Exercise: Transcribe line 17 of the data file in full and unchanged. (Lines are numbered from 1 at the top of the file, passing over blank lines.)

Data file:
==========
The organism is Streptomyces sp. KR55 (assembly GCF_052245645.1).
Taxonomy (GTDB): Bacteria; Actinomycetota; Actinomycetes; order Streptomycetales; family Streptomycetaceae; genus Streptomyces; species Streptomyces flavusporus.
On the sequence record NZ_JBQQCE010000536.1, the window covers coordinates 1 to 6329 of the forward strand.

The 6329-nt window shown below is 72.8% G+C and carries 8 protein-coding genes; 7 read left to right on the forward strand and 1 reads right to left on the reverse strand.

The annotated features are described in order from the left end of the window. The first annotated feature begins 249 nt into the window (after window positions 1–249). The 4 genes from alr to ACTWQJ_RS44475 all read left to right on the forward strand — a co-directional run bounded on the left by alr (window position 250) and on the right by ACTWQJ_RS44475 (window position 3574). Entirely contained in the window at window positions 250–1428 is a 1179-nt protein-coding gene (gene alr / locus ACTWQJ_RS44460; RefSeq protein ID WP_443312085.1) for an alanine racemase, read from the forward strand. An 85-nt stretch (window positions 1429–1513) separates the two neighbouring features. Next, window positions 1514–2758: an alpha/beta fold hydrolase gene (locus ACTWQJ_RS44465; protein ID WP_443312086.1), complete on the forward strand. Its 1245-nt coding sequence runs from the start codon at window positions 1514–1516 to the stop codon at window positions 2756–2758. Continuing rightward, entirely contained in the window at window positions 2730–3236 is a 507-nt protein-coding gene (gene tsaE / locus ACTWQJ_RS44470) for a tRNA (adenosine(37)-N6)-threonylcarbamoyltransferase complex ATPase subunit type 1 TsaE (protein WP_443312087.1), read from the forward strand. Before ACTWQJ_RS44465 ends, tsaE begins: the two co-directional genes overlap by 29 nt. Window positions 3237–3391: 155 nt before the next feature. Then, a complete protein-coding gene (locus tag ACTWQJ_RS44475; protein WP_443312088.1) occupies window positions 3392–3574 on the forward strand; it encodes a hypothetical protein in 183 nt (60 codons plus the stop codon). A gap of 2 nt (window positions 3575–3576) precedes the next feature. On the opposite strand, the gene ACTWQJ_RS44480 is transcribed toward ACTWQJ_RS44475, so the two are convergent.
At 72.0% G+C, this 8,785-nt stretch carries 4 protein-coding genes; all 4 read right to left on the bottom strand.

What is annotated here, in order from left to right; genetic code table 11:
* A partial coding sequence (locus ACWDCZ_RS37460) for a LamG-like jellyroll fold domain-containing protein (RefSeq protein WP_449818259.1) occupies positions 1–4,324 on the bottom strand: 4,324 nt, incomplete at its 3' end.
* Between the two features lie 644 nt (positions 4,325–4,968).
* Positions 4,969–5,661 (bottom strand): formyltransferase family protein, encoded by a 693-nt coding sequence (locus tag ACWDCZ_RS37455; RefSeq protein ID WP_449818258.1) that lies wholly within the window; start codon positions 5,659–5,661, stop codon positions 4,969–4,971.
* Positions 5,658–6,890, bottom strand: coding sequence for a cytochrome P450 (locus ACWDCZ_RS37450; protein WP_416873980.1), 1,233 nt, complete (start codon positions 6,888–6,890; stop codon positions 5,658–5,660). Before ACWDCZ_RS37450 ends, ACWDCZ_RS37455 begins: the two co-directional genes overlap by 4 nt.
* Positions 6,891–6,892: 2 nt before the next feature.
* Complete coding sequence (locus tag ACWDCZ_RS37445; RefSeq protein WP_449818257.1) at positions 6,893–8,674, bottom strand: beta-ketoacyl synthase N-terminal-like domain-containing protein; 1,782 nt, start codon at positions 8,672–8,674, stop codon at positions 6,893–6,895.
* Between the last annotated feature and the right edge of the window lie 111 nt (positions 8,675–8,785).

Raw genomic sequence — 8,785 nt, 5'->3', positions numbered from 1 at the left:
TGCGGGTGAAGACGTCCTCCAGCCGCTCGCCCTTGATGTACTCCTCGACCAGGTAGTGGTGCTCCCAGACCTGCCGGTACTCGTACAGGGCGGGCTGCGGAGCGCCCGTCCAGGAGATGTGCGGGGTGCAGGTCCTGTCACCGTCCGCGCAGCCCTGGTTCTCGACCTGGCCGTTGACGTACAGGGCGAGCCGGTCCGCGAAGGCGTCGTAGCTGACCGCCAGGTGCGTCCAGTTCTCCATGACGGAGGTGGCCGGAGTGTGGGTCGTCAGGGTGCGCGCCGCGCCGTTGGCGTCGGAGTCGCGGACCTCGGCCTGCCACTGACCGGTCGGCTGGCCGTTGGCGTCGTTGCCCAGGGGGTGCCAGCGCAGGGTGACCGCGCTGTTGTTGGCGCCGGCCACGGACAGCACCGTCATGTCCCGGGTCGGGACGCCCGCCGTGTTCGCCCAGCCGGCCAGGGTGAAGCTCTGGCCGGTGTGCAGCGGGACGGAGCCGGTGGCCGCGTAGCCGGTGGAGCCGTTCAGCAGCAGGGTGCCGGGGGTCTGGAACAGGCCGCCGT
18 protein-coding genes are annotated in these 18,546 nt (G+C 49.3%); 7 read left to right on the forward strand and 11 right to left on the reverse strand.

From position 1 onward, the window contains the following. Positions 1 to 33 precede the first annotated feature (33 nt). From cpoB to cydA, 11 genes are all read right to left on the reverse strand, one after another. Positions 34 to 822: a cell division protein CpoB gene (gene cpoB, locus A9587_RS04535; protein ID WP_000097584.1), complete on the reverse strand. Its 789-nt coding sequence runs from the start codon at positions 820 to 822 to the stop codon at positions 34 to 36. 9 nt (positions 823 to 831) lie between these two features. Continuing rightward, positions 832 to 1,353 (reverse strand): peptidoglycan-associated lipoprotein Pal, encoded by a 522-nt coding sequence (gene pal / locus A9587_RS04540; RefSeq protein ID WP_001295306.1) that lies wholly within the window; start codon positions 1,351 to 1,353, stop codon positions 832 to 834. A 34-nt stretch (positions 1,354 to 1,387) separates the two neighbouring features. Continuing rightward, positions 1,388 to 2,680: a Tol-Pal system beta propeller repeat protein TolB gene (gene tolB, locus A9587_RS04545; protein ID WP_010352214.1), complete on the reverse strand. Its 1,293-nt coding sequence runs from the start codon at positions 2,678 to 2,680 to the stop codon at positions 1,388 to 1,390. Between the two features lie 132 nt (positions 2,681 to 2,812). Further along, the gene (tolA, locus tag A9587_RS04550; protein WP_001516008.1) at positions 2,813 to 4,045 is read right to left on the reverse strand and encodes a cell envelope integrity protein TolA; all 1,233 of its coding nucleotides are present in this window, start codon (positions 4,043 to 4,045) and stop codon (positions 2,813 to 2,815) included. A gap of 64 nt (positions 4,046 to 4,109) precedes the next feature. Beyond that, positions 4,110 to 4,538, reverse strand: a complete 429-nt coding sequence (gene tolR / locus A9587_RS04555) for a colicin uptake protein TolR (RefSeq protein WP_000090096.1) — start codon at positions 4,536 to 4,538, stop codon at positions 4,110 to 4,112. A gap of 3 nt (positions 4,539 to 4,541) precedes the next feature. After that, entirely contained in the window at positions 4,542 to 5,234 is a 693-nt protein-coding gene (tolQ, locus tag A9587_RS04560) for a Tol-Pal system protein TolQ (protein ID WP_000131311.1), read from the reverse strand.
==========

18 protein-coding genes are annotated in these 18,546 nt (G+C 49.3%); 7 read left to right on the forward strand and 11 right to left on the reverse strand.